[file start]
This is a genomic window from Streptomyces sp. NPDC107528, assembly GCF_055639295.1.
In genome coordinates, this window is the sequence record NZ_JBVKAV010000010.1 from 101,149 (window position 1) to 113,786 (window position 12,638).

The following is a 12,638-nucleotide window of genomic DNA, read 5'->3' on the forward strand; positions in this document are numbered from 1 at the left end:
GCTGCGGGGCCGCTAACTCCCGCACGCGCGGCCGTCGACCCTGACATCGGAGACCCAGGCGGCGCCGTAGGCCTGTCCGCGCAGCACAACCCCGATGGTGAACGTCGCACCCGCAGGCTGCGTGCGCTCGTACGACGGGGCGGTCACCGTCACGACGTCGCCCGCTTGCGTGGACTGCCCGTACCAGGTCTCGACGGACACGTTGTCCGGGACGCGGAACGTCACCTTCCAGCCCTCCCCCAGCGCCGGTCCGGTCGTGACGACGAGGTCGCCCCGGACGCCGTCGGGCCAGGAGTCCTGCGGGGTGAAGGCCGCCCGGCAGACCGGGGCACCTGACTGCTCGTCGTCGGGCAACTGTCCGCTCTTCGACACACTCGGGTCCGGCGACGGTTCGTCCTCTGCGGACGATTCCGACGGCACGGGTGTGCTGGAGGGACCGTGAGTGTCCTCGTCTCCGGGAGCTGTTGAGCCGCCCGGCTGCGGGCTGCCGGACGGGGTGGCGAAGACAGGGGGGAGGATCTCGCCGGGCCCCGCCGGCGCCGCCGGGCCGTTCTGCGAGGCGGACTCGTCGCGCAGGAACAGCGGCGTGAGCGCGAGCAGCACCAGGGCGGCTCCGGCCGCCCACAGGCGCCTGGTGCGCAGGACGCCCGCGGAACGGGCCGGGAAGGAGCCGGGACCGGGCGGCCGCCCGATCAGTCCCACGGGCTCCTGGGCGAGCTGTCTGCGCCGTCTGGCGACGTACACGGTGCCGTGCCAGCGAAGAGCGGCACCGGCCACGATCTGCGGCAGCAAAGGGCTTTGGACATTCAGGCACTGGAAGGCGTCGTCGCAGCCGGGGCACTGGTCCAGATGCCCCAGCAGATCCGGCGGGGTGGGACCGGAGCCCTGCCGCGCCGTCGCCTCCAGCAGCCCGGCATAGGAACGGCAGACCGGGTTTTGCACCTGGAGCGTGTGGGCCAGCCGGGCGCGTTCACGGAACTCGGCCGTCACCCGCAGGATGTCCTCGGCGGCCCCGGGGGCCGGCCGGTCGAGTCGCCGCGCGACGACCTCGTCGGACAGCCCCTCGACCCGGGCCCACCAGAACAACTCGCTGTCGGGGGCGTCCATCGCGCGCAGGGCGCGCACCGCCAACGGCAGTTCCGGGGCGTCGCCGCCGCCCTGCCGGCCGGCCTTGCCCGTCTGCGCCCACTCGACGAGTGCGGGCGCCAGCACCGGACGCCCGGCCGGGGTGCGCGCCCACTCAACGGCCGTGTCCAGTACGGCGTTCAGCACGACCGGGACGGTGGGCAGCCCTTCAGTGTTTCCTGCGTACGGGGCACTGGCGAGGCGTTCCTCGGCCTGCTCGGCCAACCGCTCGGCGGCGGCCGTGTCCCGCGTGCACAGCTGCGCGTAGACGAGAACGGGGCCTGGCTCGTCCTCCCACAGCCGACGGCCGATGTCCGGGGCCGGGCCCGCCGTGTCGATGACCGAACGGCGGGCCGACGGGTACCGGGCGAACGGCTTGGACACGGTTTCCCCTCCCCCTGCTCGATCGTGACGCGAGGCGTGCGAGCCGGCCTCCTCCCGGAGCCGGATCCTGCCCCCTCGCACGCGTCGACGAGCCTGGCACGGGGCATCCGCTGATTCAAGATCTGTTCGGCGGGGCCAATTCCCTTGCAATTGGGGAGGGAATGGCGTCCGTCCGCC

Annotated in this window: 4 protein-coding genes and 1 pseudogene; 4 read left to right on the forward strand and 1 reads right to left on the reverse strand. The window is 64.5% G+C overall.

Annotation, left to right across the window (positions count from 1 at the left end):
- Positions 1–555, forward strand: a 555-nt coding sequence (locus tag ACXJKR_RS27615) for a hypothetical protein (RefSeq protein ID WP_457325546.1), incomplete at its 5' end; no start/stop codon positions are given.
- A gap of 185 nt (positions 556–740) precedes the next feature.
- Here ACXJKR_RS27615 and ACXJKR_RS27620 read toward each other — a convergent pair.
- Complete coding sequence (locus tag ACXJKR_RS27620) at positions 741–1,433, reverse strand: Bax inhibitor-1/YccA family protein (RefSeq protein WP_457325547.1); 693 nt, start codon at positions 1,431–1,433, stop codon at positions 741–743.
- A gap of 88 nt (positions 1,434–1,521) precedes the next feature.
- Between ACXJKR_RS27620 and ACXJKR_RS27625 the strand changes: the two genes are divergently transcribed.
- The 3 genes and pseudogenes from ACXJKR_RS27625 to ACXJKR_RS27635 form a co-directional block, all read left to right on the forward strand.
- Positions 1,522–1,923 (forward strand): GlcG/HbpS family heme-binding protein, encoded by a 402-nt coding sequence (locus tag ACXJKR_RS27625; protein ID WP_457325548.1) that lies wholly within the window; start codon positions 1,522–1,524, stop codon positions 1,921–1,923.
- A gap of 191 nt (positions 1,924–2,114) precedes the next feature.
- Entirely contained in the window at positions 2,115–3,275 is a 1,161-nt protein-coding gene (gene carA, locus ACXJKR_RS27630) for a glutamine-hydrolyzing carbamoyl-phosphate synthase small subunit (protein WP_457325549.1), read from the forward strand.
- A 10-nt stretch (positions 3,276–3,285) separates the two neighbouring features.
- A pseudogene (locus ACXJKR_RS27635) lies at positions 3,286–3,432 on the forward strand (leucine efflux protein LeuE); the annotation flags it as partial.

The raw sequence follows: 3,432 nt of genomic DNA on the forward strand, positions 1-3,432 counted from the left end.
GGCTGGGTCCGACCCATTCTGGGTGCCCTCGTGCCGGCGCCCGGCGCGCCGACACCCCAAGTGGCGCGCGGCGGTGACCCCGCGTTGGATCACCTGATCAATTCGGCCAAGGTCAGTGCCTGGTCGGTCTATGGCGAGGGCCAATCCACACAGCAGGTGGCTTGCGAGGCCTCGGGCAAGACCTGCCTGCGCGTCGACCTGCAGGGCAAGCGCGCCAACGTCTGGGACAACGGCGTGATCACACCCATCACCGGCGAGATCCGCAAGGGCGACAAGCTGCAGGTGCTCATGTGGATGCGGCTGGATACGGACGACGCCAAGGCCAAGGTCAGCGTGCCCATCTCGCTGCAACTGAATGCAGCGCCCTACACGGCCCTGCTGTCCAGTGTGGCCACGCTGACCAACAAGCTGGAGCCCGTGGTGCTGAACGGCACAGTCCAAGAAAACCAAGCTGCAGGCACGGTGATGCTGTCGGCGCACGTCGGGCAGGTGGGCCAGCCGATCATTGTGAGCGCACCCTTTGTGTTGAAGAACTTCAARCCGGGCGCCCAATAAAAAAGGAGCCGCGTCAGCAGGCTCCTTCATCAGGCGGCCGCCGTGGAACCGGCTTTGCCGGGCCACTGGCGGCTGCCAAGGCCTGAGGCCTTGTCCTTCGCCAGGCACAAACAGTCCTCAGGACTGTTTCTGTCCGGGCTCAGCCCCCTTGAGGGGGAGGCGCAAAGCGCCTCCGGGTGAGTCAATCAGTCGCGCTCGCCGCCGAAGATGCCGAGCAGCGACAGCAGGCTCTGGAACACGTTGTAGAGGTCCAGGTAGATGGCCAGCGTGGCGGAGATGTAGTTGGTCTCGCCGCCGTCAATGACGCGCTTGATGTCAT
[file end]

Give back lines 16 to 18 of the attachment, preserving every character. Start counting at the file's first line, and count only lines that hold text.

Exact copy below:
- Entirely contained in the window at positions 2,115–3,275 is a 1,161-nt protein-coding gene (gene carA, locus ACXJKR_RS27630) for a glutamine-hydrolyzing carbamoyl-phosphate synthase small subunit (protein WP_457325549.1), read from the forward strand.
- A 10-nt stretch (positions 3,276–3,285) separates the two neighbouring features.
- A pseudogene (locus ACXJKR_RS27635) lies at positions 3,286–3,432 on the forward strand (leucine efflux protein LeuE); the annotation flags it as partial.